There isn’t a cure yet for diabetes, but losing weight, eating healthy food, and being active can really help. Taking medicine as needed, getting diabetes self-management education and support, and keeping health care appointments can also reduce the impact of diabetes on your life.

There are three main types of diabetes: prediabetes, type 1type 2, and gestational diabetes (diabetes while pregnant).

Read related posts:

Poem: Sister, Sister II

Morning Stretch and Praise Break

Sources: CDC.gov and Healthline.com, American Diabetes Association

 

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Poem: Sister, Sister II

My sister is forty-one; three years my junior. She’s about six months clean. I don’t know exactly when she began doing drugs, but around the age of twenty-four, she essentially stopped living her life. She lost, or gave up, her job, her apartment and her car and allowed her “boyfriend” to pimp her out. For the last seventeen years or so she has experienced horrors I can’t listen to without cringing, crying or asking her to share with less detail when she needs to talk.

Our brother died in July 2007. His funeral was the last time my sister and I saw each other until July 2018. She avoided me for eleven years. Whatever her reasons, no rejection has ever hurt more. Most of those absent years she called me on my birthday to let me know she was still alive. Quite honestly, her voice was the best present every time. I would also get calls when she was in hospital or jail and forced to get clean for a while. Answered prayers. One year she moved out of state with a john and was clean for almost a year. She called almost monthly then. Until he grew tired and bought her a ticket to return her to the hell he pulled her out of. I tried frantically to reroute her ticket to me, but she didn’t want me. She wanted the comfort of the hell that was the only love she was willing to accept.

A couple more years passed.

In July 2018, I returned home for a visit after many years away. I reached out to my sister through the grapevine – her network of friends and contacts who knew where and when to look for her. She agreed to see me. She stayed with me for about a day, sleeping through most of the visit. She slept in the car, on our cousins sofa during a condolence visit, in the car again and through the night. We didn’t have much time to talk between the visits and the sleep, but I made sure to remind her that wherever I am she is welcome. I told her what I wanted most for her was for her to love herself as much as she loved the man holding her in bondage, because then she would no longer accept the things she’s been accepting for her life. I told her she could return home with me that weekend. She had only to say the word. Instead she said she wanted to go back home to the drug house she was living in, to the man who had lured her into that life.

Earlier this year she entered rehab. She has a new boyfriend who encouraged her to do for herself. She wants to please him so she committed to rehab. However, she says she completed rehab for herself. The new guy also encouraged her to visit me. She stalled and bounced around for a few weeks after rehab, ending up back in the hell she now wanted to stay out of but didn’t know how to live without that man and all the familiar demons within sight. Then I got ill. Gravely ill. I called to tell her I was taking myself to the hospital and didn’t know how long I would be there. In my head, I was articulate, but apparently I was barely speaking. She began sobbing uncontrollably, saying “Shawnda, what’s wrong? I can’t understand you!” I was trying to give her instructions on what to do if I didn’t make it – sell the house, keep the profit, etc. I may have even said, “I’m letting go.” Or maybe she heard the distance in my voice. She started calling out repeatedly, “Shawnda, I’m coming! I’m coming!”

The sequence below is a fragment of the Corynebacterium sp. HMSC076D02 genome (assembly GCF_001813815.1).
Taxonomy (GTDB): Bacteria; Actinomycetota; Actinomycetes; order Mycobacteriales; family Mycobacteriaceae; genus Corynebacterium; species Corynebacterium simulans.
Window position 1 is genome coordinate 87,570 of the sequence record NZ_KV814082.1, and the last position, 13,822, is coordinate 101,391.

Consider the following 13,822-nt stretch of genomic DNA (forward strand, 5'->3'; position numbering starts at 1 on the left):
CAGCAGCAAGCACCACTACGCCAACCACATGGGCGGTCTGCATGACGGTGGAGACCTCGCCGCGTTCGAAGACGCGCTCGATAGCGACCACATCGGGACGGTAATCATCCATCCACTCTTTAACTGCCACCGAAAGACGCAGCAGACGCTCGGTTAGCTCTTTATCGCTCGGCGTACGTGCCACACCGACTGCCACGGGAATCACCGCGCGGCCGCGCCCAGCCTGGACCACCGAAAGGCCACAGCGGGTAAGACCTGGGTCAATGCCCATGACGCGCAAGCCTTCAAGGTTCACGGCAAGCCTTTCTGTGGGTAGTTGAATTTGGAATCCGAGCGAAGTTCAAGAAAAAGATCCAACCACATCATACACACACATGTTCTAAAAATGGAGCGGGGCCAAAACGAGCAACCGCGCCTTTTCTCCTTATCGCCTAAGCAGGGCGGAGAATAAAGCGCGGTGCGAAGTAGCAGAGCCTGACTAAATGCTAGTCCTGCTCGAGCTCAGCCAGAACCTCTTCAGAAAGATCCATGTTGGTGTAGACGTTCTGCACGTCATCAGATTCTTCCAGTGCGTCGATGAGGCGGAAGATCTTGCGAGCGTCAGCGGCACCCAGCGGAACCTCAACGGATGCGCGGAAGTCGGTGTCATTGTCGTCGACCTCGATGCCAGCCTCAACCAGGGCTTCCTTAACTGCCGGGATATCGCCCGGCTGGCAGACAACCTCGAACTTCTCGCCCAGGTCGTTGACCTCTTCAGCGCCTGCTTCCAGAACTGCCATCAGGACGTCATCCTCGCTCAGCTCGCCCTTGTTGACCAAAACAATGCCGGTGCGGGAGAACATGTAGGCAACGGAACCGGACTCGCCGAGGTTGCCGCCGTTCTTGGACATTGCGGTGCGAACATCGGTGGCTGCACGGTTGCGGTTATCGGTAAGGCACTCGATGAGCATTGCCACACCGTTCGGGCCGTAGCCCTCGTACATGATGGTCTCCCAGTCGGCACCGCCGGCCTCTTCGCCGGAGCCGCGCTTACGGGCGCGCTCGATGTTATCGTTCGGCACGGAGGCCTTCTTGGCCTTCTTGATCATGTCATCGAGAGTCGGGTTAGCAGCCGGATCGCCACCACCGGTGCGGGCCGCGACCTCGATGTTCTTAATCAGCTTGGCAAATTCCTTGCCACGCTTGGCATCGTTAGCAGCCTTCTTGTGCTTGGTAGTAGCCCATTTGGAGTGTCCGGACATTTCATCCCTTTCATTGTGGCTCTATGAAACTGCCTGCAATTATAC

It sounded nice, but I didn’t believe her.

I’m grateful God doesn’t limit our blessings to our ability to believe.

My sister arrived the day after I was released from the hospital in July 2020. She hasn’t been in a home of mine in over fifteen years. It feels slightly surreal but mostly it feels like a lesson on hope, waiting and not letting go.

Kim is here. Answered prayer. New challenges. Renewed hope.

 

Sister, Sister II

I have loved you more

Consistently and unconditionally

Than any other living being,

Except for mom.

I have left myself open

Remained available

Laid myself bare

For your convenience

And possible comfort

Should you ever choose

To love yourself more

Than the abuse of men

And begin to value your

Life beyond your next high

I’ve been waiting

Months years decades

A lifetime now

For my sister to come home.

6/24/20

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Family Dilemma

The three part Family Matters series I’ve shared has been very powerful for me. Like many, I have struggled painfully and mightily with my relatives through every stage of life. Unlike many, after a while, at each stage I have consistently chosen separation and distance in order to preserve my life. Self-preservation has been both a blessing and curse. The instinct to cut off my arm, my foot, even my heart in order to breathe and live another day with a bit less pain has been my status quo since adolescence. But now, as I approach my middle years, after living the last fifteen years alone without family input or interaction in my daily life, it feels as if I’ve over-preserved myself. I’ve processed out the salt and flavor of life, the meat of existence, the joy of being. I’ve grown stale.

The Tug-of-War of Returning

The aunt who knows me best and had a hand in mothering me during a portion of my teen years, dropped me in my twenties. No rhyme or reason I’m aware of. She simply stopped communicating and interacting with me.